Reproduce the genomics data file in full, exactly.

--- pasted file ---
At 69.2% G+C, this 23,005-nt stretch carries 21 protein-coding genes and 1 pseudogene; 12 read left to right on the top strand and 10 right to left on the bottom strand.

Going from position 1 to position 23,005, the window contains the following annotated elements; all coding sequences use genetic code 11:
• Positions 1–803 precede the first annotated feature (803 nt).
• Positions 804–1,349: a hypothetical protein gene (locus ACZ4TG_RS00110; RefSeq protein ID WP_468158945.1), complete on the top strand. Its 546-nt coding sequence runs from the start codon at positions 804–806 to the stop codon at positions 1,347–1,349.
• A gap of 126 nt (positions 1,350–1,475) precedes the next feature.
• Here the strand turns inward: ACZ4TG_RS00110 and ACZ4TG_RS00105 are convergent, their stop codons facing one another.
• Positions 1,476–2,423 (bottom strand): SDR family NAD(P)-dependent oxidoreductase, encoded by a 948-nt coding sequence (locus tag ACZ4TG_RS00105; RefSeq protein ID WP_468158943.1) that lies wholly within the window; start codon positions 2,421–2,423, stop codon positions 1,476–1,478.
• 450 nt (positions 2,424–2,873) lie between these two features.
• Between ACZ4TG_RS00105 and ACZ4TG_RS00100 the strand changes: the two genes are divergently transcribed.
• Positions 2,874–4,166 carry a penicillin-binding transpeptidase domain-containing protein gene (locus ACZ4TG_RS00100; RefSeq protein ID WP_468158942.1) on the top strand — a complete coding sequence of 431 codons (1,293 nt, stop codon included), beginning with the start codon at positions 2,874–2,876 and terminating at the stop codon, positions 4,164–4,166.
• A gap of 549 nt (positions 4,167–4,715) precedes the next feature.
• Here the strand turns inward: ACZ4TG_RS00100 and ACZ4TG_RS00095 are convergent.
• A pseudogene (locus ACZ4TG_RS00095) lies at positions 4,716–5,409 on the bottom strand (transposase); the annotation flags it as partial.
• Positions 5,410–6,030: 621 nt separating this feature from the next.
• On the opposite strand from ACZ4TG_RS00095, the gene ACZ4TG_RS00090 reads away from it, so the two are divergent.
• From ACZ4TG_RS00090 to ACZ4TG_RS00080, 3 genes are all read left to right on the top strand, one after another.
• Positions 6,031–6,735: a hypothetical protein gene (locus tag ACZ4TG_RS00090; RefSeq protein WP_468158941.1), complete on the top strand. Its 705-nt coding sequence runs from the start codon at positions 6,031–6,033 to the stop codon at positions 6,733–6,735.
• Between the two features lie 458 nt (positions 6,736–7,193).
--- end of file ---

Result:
At 69.2% G+C, this 23,005-nt stretch carries 21 protein-coding genes and 1 pseudogene; 12 read left to right on the top strand and 10 right to left on the bottom strand.

Going from position 1 to position 23,005, the window contains the following annotated elements; all coding sequences use genetic code 11:
• Positions 1–803 precede the first annotated feature (803 nt).
• Positions 804–1,349: a hypothetical protein gene (locus ACZ4TG_RS00110; RefSeq protein ID WP_468158945.1), complete on the top strand. Its 546-nt coding sequence runs from the start codon at positions 804–806 to the stop codon at positions 1,347–1,349.
• A gap of 126 nt (positions 1,350–1,475) precedes the next feature.
• Here the strand turns inward: ACZ4TG_RS00110 and ACZ4TG_RS00105 are convergent, their stop codons facing one another.
• Positions 1,476–2,423 (bottom strand): SDR family NAD(P)-dependent oxidoreductase, encoded by a 948-nt coding sequence (locus tag ACZ4TG_RS00105; RefSeq protein ID WP_468158943.1) that lies wholly within the window; start codon positions 2,421–2,423, stop codon positions 1,476–1,478.
• 450 nt (positions 2,424–2,873) lie between these two features.
• Between ACZ4TG_RS00105 and ACZ4TG_RS00100 the strand changes: the two genes are divergently transcribed.
• Positions 2,874–4,166 carry a penicillin-binding transpeptidase domain-containing protein gene (locus ACZ4TG_RS00100; RefSeq protein ID WP_468158942.1) on the top strand — a complete coding sequence of 431 codons (1,293 nt, stop codon included), beginning with the start codon at positions 2,874–2,876 and terminating at the stop codon, positions 4,164–4,166.
• A gap of 549 nt (positions 4,167–4,715) precedes the next feature.
• Here the strand turns inward: ACZ4TG_RS00100 and ACZ4TG_RS00095 are convergent.
• A pseudogene (locus ACZ4TG_RS00095) lies at positions 4,716–5,409 on the bottom strand (transposase); the annotation flags it as partial.
• Positions 5,410–6,030: 621 nt separating this feature from the next.
• On the opposite strand from ACZ4TG_RS00095, the gene ACZ4TG_RS00090 reads away from it, so the two are divergent.
• From ACZ4TG_RS00090 to ACZ4TG_RS00080, 3 genes are all read left to right on the top strand, one after another.
• Positions 6,031–6,735: a hypothetical protein gene (locus tag ACZ4TG_RS00090; RefSeq protein WP_468158941.1), complete on the top strand. Its 705-nt coding sequence runs from the start codon at positions 6,031–6,033 to the stop codon at positions 6,733–6,735.
• Between the two features lie 458 nt (positions 6,736–7,193).